Cantor Dust Creating a world (un)like any other

cantor dust

by Sheldon Birnie

A dark, all encompassing emptiness is creeping towards the world. Society’s minders have grown complacent in the decades since the world’s last great challenge. Now, before their greatest challenge, the police, the firefighters, the army and the national guard can do nothing to stop the encroaching darkness. Where are the superheroes who saved the day so many times before? They’ve gone to fat in the pasture, crippled by their own anxieties, addictions, and lack of faith.

This is the world that Winnipeg’s Cantor Dust create in their latest epic, I Can’t Find My Cape. Soaring synths, choral ensembles, and a full accompaniment on percussion, brass, and strings bring this cinematic pop production to life over the course of nearly an hour. It’s a strange trip, let me tell you, buddy. But it’s one you won’t soon regret taking, and may even find yourself returning to again and again.

One cold and sunny January afternoon, Mark Klassen sat down with Stylus over a couple frosty pints to talk about the new record, and the impending return of Cantor Dust to the local stage.

Stylus: What is Cantor Dust all about? Can you give us some background on how the project started out, and what it has come to be over the years?

Mark Klassen: It started off very solo. I got a hold of some multitracking software and a synth, and started making music. I kind of couldn’t really stop it from happening. The songs started coming along, and I’d basic loop percussions. Initially, the lyrical content–and this would have been back in 1999 or 2000, so I would have been listening to a lot of Skinny Puppy and other industrial music, very heavily charged–so the songs kind of reflected that.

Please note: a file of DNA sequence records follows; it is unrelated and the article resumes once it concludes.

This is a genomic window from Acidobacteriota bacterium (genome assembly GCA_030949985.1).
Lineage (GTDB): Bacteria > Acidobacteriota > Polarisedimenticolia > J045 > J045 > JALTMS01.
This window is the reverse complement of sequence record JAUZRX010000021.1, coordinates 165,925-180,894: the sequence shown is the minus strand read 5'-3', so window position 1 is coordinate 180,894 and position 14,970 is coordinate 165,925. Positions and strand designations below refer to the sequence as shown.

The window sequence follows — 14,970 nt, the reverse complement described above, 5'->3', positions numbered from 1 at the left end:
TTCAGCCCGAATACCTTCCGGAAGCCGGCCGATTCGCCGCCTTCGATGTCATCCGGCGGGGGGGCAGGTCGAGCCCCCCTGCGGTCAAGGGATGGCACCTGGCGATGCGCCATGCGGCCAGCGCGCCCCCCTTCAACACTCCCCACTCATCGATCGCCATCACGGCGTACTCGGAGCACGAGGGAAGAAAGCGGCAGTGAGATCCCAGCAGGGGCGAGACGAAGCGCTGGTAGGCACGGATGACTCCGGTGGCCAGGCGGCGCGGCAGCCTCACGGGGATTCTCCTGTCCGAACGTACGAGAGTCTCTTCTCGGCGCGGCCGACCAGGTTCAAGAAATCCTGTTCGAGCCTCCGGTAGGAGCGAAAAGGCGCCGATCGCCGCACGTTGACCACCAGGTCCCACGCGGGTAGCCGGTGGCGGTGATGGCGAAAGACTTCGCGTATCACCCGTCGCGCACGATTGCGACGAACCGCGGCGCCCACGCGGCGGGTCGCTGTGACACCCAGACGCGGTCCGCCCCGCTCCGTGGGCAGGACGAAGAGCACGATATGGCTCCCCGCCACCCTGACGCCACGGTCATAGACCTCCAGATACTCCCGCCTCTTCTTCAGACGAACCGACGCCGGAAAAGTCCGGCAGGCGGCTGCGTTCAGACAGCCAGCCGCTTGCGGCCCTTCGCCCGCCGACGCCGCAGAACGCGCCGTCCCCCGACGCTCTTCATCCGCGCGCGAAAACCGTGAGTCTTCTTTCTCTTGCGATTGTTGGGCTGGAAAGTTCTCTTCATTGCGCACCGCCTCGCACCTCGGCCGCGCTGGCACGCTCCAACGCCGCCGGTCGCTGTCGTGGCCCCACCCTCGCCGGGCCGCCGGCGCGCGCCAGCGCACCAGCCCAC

But as time went on, I don’t know what changed, but I started using music more as an imaginative vehicle. I found it harder and harder to write songs about deeply personal things. Not even using songs as metaphor, but using the imagination to tell a tale. I found that to be really rewarding. I could place myself in the role of somebody creating an environment, creating characters in some sort of wacky situation, and telling a story about it for the span of a 40-60 minute long album.

My background is as a pianist, so very soon after starting, I got myself a digital piano, so I could actually play the instrument I was most comfortable with. So, over the span of multiple years I started playing shows out. When I started, I would have never been able to conceptualize playing shows out. I thought it was too studio based. But I realized I could adapt the songs and make it work. So I started adjusting the rig, scaled the songs down to something I could do with two hands and using MIDI foot pedals, a loop pedal to add beat-boxing and vocal harmonies. So that was my thing for a while. But working with Jeff [Konwalchuk] was inevitable.    We’d worked together in the early 90s. He’s a fantastic guy to work with and we wanted to work together again.

So that was about four years ago, with the last album Safaris I’ve Been On. I got Jeff and Natanielle Felicitas and Kelly Wruth, we did a very scaled down four-piece. The album had a lot of strings and horns and backing vocals. We scaled it back down, so that Jeff was just doing hand percussion, I was on a piano, Nat’s playing cello, Kelly on trumpet. So that’s been about three years that I’ve been working on these songs, the album is done, and I’ve got a little microworld that I’m happy with.

Stylus: The songs on I Can’t Find My Cape really do create their own world. What’s going on there?